23rd February 2018: The seedlings have sprouted and have begun to produce adult leaves
6th March 2018: all of the seedlings have now produced large and healthy adult leaves – they aren’t quite ready to harvest because you want the plant to have enough leftover leaves to continue to grow.
13th March 2018: The plant is now much more mature and a few leaves could be harvested if required
15th March: Just two days later the leaves have continued to increase in size and more new leaves are growing rapidly
20th March: The basil now has plenty of leaves that could be harvested for cooking – once the plant has enough leaves don’t be afraid to pinch them off, it actually encourages more growth!
Tip: this plant had white spot mould growing on the top layer of soil – this can be quite common with plants and is easily fixed if caught early. This one was resolved by scooping out the pieces with mould, sprinkling cinnamon (a natural anti fungal!) and being put in direct sun for two days to dry out. So if your basil plant has white spots on the soil, don’t throw it away, it can be rescued!
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The Pilea Peperiomiodes, also known as the chinese money plant or pancake plant, is a truly quirky and unique houseplant. They are fairly easy to care for and are a great gift idea, since they are so easy to propagate from the pups. We get contacted a lot about this plant asking where to buy Pilea Peperomiodes online, so here are some sources:
These plants tend to grow in incredibly unique shapes which is why they are so popular (and photogenic!). This post follows the pilea plant growth rate for those who are wondering! Thanks to @debs.green.home for sharing your growth progress photos!
17th January 2018: The baby pilea plant
17th May 2018
15th November 2018
4th April 2019: Just over a year after the first image, the plant is now a striking and mature plant
If you are interested in purchasing your own pilea plant, please feel free to get in touch and share your growth stories! If you would like to find out where to buy a pilea peperiomides online, or any other rare plants, we have a full post on where rare plants are available depending on your location here.
We have some other Pilea growth stories you might be interested in!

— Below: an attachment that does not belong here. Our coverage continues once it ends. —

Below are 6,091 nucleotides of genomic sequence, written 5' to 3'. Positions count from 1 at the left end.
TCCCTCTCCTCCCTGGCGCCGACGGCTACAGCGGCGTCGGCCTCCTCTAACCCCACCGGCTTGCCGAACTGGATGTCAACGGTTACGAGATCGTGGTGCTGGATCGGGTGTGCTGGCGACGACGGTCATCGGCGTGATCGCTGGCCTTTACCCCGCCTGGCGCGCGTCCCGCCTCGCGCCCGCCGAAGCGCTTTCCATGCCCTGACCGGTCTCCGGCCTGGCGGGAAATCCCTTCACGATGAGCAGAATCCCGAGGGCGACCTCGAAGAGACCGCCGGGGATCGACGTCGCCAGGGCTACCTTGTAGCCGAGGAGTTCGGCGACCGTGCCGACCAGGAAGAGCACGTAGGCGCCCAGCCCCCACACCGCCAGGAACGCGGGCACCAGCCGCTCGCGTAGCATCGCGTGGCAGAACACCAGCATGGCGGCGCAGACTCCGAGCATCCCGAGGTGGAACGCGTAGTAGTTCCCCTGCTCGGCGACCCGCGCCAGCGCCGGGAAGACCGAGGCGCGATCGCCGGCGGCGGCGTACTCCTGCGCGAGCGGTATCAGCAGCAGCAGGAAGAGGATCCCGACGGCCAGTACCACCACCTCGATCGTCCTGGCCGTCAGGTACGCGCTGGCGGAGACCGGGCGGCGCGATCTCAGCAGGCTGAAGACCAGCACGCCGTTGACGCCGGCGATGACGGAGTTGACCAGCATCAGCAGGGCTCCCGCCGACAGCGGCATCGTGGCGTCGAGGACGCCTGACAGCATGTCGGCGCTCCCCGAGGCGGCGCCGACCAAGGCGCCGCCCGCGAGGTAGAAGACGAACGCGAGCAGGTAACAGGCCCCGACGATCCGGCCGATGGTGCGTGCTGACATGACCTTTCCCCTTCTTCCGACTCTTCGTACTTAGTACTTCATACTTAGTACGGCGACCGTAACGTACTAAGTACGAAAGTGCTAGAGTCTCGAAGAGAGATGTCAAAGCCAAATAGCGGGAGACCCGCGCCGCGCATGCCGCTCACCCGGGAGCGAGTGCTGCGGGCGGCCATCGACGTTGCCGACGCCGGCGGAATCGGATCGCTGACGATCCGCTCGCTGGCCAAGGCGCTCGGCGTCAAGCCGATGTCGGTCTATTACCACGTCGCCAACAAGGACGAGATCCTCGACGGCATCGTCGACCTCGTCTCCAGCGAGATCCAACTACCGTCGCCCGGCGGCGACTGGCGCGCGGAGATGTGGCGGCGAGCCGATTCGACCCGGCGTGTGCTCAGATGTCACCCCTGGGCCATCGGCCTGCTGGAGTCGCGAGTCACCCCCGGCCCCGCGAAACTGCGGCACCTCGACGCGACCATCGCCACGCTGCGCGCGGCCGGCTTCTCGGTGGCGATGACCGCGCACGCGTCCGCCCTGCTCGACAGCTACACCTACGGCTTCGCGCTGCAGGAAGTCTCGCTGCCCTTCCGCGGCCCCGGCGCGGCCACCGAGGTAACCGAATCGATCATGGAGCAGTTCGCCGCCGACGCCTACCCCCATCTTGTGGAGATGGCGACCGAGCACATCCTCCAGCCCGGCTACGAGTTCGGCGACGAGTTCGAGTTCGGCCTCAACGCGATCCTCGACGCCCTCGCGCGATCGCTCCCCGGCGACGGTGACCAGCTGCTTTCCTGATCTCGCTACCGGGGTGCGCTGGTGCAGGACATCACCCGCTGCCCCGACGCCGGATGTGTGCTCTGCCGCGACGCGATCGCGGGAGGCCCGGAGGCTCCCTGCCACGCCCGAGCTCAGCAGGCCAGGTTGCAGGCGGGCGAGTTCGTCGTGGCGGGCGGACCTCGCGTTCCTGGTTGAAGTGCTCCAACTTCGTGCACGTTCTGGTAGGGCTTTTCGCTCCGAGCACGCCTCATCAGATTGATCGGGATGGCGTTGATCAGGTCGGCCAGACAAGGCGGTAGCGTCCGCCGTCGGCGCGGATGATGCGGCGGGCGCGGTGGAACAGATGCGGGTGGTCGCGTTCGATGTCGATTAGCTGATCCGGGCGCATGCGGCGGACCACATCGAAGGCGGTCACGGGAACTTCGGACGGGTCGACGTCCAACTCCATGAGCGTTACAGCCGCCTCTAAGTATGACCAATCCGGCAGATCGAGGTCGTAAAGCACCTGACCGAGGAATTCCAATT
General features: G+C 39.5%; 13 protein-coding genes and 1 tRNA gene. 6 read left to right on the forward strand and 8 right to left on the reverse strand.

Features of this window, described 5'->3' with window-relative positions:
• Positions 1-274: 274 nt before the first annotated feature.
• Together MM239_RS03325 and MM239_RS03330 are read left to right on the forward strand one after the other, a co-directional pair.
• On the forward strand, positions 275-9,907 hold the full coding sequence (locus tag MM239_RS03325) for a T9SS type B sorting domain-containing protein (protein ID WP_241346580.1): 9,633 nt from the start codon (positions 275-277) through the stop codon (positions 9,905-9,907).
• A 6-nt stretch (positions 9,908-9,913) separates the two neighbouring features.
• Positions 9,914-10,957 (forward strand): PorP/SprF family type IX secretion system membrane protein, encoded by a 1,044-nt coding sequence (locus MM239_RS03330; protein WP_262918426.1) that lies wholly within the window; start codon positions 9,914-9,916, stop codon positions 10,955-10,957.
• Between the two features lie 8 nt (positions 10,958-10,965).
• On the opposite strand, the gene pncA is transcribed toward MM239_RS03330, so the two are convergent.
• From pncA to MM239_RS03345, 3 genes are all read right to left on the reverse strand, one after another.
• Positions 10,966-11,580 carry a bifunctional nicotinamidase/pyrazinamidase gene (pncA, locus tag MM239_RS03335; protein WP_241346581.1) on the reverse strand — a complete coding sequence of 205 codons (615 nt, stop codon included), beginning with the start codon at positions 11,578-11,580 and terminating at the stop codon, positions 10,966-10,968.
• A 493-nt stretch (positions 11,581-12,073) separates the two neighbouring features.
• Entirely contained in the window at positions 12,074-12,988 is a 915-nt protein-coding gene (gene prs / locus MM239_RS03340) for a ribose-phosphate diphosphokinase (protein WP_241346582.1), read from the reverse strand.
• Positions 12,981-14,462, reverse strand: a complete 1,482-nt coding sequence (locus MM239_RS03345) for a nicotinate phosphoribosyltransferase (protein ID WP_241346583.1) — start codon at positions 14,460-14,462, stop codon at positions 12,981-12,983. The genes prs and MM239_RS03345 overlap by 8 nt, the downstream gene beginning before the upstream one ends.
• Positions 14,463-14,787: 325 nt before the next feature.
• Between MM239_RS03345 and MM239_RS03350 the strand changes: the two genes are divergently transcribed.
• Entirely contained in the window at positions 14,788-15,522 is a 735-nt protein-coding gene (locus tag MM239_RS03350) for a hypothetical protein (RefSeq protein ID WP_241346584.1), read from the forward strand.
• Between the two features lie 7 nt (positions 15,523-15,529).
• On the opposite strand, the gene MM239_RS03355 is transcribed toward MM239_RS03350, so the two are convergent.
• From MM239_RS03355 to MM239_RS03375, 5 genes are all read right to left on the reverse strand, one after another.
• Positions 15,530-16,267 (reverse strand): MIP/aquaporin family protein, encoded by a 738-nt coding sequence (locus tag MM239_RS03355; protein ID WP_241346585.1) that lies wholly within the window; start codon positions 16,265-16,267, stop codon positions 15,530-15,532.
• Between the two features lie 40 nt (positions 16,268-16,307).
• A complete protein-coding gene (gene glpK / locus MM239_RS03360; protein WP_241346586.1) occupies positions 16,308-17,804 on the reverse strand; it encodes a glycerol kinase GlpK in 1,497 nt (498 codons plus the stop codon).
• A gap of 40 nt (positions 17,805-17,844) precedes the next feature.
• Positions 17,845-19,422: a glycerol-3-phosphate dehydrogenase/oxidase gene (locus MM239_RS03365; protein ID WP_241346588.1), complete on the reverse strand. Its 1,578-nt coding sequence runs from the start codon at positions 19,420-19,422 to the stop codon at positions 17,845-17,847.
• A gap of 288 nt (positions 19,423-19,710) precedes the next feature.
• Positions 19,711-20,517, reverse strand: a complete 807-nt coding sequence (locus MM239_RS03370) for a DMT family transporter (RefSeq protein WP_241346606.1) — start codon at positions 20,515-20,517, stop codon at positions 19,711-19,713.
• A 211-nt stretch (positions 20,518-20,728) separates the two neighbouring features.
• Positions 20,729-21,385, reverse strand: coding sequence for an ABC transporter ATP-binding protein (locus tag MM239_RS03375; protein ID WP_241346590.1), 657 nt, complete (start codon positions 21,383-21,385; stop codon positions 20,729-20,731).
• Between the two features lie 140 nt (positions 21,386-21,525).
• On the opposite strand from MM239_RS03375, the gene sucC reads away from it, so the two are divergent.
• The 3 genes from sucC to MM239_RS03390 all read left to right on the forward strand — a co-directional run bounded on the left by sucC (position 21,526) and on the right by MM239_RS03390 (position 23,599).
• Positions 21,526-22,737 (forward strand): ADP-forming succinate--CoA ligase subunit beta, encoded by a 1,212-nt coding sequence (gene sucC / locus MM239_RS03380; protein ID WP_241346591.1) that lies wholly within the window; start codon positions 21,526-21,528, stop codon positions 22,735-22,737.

Coleus is a relatively easy to care for plant with stunning leaf colour variegation. It is so stunning that a Coleus was painted by the famous Vincent Van Gogh. With the right care they can grow extremely fast to grow into a large plant. This plant has been cared for by @theplantjourney on instagram.
“A little background story about this Coleus. I bought it for 99 cents at the local Salvation Army Thrift Store around September of 2016. It was a 5 inch tall clipping in a small plastic cup of soil. I kept it inside all fall and winter until spring when I brought it outside. I’ve repotted it 6 different times in the last 10 months.”
5th December 2017: The plant is looking healthy living in a mug
3rd April 2017: The plant has been potted up into a terracotta pot
9th May 2017: The plant has continued to grow much taller and there is now more purple/red variegation appearing on the leaves.
19th June 2017: The plant has been moved to outside but sadly has become very thirsty. This one needs to be watered pretty much every day but recovers quickly once watered
25th July 2017: The plant has now recovered from being under watered a month ago
25th July 2017: Close up of the flowers which have appeared on the plant
As you can see it is a very fast growing and resilient plant! If you are interested in growing your own, they are available here.
If you liked this plant story you might also like our story of a rapid growing variegated monstera cutting which went from one leaf to 6 in just 6 months!!!
The Pilea Peperomia is also commonly known as the “Chinese Money Plant” is a stunning houseplant which is native to China. The unique looking plant also has a bonus – it grows small babies from the base – so if you get this plant, you will eventually have many more!
This plant is owned by @plantyourpainaway on instagram – follow to see further updates!
25th February 2017
23rd June 2017
10th October 2017
29th November 2017
16th February 2018
2nd April 2018
25th April 2018: The top of the plant was chopped off – this can help future regrowth
12th May 2018: In just a few weeks since the top was cut off, there is already new growth on the top